The Innocence Project's co-founder, Peter J. Neufeld, was the lead lawyer in Washington's suit. Grisham said he considered dropping by the Charlottesville trial to introduce himself to Neufeld.

But, he said, "I also caught myself thinking I cannot get distracted with anything else at this point because the research . . . had just snowballed on me and I was trying to figure out how to write and research at the same time."

"I sort of deliberately kept my distance from the Washington case, but I would read the newspaper reports every day in our local paper here and there were a lot of similarities, a lot of similarities."

Grisham, 51, learned of Williamson's story when he read his obituary in The New York Times in December 2004. Williamson died of cirrhosis of the liver at age 51.

His story prompted Grisham, a popular author of novels about the American legal system, to write his first nonfiction book.

Grisham, an opponent of capital punishment, believes that "the average person . . . is unaware of the number of wrongful convictions in this country. And, most people don't realize how badly the capital punishment system is broken."

"The Innocent Man" is now near the top of The New York Times' best-seller list. According to Random House, there are 2.8 million copies in print, and film rights have been purchased by George Clooney's production company.

A book about the Washington case, "An Expendable Man," by Margaret Edds was published in 2003. Edds, an editorial writer with The Virginian-Pilot in Norfolk, helped advance Washington's cause with her newspaper work.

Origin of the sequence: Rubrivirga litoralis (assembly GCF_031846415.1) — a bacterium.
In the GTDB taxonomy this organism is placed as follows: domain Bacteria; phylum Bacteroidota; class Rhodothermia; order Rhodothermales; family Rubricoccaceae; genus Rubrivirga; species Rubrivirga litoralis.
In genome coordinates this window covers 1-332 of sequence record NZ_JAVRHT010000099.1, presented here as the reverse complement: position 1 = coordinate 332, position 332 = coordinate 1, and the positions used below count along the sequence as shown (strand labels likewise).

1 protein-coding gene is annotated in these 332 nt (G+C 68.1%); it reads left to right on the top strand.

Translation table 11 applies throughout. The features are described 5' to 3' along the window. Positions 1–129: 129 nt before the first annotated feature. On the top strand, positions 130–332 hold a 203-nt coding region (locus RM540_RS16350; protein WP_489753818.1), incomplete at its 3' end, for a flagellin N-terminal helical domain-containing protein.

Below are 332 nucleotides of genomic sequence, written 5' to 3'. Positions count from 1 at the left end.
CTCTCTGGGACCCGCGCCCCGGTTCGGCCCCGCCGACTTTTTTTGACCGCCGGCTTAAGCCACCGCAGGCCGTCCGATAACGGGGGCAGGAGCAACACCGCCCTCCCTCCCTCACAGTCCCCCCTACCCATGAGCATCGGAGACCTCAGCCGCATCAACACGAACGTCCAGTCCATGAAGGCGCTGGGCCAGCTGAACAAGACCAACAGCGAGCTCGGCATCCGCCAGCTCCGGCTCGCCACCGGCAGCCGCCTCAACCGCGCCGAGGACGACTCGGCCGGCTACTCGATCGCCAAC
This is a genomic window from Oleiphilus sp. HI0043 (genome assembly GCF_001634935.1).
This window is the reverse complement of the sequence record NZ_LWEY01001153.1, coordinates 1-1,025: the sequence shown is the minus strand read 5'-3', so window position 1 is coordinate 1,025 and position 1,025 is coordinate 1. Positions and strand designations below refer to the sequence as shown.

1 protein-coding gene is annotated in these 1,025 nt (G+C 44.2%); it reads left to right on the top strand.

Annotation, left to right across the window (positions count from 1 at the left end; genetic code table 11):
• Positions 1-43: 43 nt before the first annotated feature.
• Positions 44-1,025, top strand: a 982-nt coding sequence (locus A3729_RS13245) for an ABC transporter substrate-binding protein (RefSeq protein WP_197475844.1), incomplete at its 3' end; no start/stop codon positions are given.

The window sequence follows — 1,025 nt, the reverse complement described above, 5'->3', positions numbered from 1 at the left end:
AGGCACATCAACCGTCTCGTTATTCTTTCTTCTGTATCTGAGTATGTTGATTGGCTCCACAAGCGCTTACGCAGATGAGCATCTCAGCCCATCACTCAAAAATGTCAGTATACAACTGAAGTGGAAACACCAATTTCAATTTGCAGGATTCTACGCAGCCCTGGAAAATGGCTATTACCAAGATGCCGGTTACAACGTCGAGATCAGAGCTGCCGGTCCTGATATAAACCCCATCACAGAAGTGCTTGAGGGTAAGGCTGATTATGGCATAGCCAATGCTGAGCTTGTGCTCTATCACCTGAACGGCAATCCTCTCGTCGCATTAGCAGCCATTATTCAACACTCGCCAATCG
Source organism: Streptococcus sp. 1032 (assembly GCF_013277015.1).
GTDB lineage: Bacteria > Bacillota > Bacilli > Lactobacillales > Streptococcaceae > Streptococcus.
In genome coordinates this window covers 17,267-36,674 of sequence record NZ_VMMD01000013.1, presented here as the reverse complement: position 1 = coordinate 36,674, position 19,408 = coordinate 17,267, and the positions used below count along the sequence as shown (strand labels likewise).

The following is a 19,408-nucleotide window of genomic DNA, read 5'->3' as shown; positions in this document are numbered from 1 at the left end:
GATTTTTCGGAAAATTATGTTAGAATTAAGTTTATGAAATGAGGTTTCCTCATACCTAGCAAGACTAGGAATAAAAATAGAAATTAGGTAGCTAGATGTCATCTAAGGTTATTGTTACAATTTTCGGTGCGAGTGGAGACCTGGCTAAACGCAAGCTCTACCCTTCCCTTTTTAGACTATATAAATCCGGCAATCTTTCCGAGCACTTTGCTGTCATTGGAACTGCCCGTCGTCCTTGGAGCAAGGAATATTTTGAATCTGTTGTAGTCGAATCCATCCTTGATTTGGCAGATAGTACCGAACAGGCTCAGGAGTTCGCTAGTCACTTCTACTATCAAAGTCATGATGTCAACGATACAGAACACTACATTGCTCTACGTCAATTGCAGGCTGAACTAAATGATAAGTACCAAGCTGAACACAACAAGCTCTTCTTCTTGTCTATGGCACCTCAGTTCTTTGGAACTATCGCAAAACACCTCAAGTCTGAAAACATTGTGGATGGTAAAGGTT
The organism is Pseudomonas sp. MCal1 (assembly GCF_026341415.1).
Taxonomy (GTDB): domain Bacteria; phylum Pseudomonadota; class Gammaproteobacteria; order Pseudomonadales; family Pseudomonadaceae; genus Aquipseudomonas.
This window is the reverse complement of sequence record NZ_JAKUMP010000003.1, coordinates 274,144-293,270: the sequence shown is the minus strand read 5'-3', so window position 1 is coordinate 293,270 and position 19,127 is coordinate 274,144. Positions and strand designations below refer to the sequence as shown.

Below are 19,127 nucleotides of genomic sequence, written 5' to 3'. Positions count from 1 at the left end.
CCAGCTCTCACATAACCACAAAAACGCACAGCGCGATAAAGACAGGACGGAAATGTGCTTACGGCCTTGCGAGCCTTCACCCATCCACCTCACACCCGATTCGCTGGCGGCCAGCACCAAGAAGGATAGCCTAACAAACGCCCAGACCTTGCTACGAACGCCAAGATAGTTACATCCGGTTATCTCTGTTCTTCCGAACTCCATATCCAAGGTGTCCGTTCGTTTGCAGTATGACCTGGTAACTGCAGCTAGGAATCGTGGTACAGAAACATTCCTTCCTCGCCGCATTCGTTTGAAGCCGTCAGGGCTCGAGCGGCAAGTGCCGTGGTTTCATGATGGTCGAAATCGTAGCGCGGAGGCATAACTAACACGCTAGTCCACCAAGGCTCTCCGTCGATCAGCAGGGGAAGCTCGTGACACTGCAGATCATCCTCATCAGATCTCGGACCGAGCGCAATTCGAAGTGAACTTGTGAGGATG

Washington's case prompted a number of reforms in Virginia's criminal-justice system, including giving prison inmates the right to seek DNA testing to help them argue their innocence.

But Washington has not been compensated for the nine years he wrongly spent on death row. In 2003, legislation that would have paid him $1 million did not make it out of the General Assembly.

Instead, last year Virginia taxpayers were billed $1 million for legal fees for the unsuccessful defense against Washington's civil-rights suit in Charlottesville.

Though other wrongfully convicted men have been compensated by the Virginia legislature, Washington also was serving time for the unrelated assault of an elderly woman, and he might have been in a regular prison if he weren't on death row.

Nevertheless, the Charlottesville jury decided his nine years on death row should be worth $2.25 million.

Washington, like Williamson, never received an apology.

Grisham said that lawmakers often are reluctant to admit there has been any official wrongdoing.

"It's human nature to be reluctant to admit a mistake," Grisham said. "And, these cases have such high profiles that the admission of wrongdoing by the authorities would take more courage than they are able to find."

"The poor guys get screwed again. It's bad enough to convict them and throw them in jail for 15 years and then, when they finally get out, nobody wants to talk to them.

"It's heartbreaking," he said.

Contact staff writer Frank Green at fgreen@timesdispatch.com or (804) 649-6340.